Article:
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In the early 1980s the AFL's central training facility was the Tubman Military Academy, located at Todee. Originally founded in the 1960s with the expectation that it would eventually be developed into a four-year military college, the academy in the early 1980s provided recruit training, basic officer training, instruction in English comprehension, advanced courses for officers, and some technical training.

Recruit training was patterned roughly on the equivalent program of the United States Army. Basic training lasted 90 days, during which the recruit advanced from physical fitness development and drill to weapons instruction. This was followed by basic combat training and advanced individual training. After the completion of basic training, the new soldiers were assigned to an infantry formation and received unit training. Officers chosen from the NCO ranks to become officers were also expected to complete a 90-day advanced course at the academy.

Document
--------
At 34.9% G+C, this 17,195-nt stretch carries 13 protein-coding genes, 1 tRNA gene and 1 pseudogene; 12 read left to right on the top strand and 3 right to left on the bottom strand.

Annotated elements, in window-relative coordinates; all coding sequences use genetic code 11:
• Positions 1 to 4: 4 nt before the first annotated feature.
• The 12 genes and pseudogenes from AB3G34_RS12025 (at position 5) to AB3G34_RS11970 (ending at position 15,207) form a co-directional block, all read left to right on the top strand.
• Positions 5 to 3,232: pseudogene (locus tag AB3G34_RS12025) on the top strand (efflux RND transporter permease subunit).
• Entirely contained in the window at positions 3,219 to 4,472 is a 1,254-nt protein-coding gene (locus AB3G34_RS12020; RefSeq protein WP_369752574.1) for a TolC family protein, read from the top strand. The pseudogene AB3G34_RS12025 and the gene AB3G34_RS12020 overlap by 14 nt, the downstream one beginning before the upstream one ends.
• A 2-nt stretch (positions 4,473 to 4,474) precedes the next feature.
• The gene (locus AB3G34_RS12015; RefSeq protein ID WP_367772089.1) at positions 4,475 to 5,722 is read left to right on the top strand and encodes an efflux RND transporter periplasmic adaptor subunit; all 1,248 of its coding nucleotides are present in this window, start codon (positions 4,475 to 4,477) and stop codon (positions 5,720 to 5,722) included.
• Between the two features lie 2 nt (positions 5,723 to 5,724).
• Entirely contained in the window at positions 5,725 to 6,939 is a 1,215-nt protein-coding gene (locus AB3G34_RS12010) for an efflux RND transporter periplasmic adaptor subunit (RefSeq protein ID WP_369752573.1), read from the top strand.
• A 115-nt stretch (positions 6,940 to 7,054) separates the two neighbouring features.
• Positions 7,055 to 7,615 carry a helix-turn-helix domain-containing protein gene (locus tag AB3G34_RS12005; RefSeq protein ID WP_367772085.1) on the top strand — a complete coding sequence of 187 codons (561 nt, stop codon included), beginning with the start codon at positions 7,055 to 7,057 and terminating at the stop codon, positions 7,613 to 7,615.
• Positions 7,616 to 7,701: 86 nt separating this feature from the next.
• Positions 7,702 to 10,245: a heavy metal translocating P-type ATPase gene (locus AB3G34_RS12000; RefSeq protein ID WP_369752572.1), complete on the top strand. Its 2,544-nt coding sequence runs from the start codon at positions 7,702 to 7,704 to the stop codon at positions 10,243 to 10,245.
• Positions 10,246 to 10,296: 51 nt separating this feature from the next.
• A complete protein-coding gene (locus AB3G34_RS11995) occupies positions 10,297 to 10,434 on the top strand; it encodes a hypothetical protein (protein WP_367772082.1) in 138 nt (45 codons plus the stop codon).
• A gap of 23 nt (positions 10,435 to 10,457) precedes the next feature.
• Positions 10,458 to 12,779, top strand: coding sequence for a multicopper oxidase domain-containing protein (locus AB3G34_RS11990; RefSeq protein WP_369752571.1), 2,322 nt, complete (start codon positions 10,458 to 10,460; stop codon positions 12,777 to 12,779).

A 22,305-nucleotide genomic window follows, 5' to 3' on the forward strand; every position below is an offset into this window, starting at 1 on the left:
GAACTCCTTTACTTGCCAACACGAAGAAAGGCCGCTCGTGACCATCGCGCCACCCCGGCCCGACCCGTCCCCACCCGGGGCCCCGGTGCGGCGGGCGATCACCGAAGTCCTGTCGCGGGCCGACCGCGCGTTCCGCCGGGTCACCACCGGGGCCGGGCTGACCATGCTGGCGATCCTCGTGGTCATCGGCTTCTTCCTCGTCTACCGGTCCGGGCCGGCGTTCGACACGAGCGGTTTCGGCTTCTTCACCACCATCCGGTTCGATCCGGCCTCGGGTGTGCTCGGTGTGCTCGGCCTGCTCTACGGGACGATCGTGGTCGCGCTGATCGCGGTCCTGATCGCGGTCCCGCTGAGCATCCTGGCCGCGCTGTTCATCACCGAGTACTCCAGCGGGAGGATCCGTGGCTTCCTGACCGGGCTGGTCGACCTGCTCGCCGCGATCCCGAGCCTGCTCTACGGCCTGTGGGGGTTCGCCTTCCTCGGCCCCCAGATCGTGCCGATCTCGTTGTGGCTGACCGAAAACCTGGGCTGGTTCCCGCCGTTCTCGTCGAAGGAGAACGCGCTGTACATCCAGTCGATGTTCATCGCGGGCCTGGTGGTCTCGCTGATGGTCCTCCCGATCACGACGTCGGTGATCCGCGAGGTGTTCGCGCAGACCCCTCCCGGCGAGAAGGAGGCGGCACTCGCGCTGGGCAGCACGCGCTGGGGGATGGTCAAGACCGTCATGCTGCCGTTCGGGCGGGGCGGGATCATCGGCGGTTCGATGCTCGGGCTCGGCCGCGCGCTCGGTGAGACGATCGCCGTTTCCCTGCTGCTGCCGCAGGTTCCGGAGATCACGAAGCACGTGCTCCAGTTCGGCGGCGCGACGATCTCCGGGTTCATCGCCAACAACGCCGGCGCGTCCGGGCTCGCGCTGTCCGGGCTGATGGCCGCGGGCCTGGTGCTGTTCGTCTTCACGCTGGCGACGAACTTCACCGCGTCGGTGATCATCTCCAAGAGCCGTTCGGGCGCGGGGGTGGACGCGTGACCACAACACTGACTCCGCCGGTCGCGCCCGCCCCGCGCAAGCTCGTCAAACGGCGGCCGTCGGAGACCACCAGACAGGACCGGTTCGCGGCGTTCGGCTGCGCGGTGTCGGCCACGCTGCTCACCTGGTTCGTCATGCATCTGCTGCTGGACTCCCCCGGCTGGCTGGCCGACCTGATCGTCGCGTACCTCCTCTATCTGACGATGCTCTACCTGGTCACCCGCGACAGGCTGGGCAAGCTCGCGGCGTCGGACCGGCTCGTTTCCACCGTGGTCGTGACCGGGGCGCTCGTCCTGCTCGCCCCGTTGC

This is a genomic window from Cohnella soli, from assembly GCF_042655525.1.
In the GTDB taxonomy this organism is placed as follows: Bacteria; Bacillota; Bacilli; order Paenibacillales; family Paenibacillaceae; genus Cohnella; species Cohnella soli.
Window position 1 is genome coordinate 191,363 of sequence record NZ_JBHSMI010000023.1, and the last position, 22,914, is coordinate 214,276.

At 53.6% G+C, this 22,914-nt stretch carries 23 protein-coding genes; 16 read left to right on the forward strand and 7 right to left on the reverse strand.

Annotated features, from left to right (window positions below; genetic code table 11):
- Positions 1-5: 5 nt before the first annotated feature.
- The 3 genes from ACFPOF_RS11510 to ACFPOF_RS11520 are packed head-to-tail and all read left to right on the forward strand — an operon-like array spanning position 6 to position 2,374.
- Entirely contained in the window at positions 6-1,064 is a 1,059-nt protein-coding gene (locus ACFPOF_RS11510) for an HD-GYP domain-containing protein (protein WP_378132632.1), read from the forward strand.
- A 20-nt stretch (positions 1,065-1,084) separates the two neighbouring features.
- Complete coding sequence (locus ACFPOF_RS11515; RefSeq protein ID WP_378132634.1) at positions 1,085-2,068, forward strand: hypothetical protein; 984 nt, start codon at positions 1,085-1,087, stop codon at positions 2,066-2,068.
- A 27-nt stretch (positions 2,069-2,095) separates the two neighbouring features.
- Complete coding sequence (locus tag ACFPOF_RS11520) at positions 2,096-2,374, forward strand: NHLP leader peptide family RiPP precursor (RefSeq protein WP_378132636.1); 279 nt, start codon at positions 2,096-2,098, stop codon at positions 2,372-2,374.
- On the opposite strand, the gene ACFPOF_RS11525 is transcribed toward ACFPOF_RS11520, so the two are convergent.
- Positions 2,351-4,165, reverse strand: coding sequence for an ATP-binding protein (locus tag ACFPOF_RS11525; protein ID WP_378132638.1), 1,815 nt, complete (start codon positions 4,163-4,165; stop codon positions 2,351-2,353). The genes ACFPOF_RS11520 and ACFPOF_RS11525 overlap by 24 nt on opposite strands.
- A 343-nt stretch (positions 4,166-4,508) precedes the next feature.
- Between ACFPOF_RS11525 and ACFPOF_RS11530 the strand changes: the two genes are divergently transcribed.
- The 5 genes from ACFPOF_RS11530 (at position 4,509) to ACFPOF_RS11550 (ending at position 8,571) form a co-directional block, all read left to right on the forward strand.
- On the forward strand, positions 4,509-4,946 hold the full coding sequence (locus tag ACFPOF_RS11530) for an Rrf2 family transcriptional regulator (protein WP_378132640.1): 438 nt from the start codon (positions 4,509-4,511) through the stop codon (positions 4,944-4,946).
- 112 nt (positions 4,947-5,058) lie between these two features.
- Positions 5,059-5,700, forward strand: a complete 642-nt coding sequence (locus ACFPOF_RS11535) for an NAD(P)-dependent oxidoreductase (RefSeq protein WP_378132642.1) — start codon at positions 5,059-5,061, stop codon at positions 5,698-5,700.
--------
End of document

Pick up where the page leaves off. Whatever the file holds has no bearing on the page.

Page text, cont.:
United States advisers played an important role in the conduct of Liberian military training. It was estimated in early 1984 that fully one-half of the AFL had received at least some instruction from American advisers in Liberia or at institutions in the United States. About 150 AFL officer-one-third of the officer corps-had undergone training at foreign military institutions, mainly in the United States. United States military training teams were frequently assigned to Liberia on a temporary basis. Observers noted, however, that after the advisers were removed, all but the few well-led units rapidly lost the skills they had acquired in training.

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